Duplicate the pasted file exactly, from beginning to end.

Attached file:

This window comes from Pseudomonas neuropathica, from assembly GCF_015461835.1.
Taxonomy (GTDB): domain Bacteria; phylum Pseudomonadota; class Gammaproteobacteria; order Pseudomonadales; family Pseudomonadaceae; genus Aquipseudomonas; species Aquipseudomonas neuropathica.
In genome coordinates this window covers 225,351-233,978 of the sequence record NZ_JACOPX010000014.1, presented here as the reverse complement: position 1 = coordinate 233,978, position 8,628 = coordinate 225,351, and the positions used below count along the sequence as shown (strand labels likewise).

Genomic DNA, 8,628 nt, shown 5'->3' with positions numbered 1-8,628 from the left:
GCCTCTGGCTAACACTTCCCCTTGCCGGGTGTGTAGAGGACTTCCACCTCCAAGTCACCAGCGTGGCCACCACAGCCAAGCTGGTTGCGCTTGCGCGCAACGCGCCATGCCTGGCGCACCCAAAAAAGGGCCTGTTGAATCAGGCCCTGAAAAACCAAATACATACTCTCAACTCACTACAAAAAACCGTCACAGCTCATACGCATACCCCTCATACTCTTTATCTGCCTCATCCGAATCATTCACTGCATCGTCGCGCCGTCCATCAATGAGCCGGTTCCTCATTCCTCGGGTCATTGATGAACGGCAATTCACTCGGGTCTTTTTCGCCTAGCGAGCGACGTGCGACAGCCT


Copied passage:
This window comes from Pseudomonas neuropathica, from assembly GCF_015461835.1.
Taxonomy (GTDB): domain Bacteria; phylum Pseudomonadota; class Gammaproteobacteria; order Pseudomonadales; family Pseudomonadaceae; genus Aquipseudomonas; species Aquipseudomonas neuropathica.
In genome coordinates this window covers 225,351-233,978 of the sequence record NZ_JACOPX010000014.1, presented here as the reverse complement: position 1 = coordinate 233,978, position 8,628 = coordinate 225,351, and the positions used below count along the sequence as shown (strand labels likewise).

Genomic DNA, 8,628 nt, shown 5'->3' with positions numbered 1-8,628 from the left:
GCCTCTGGCTAACACTTCCCCTTGCCGGGTGTGTAGAGGACTTCCACCTCCAAGTCACCAGCGTGGCCACCACAGCCAAGCTGGTTGCGCTTGCGCGCAACGCGCCATGCCTGGCGCACCCAAAAAAGGGCCTGTTGAATCAGGCCCTGAAAAACCAAATACATACTCTCAACTCACTACAAAAAACCGTCACAGCTCATACGCATACCCCTCATACTCTTTATCTGCCTCATCCGAATCATTCACTGCATCGTCGCGCCGTCCATCAATGAGCCGGTTCCTCATTCCTCGGGTCATTGATGAACGGCAATTCACTCGGGTCTTTTTCGCCTAGCGAGCGACGTGCGACAGCCT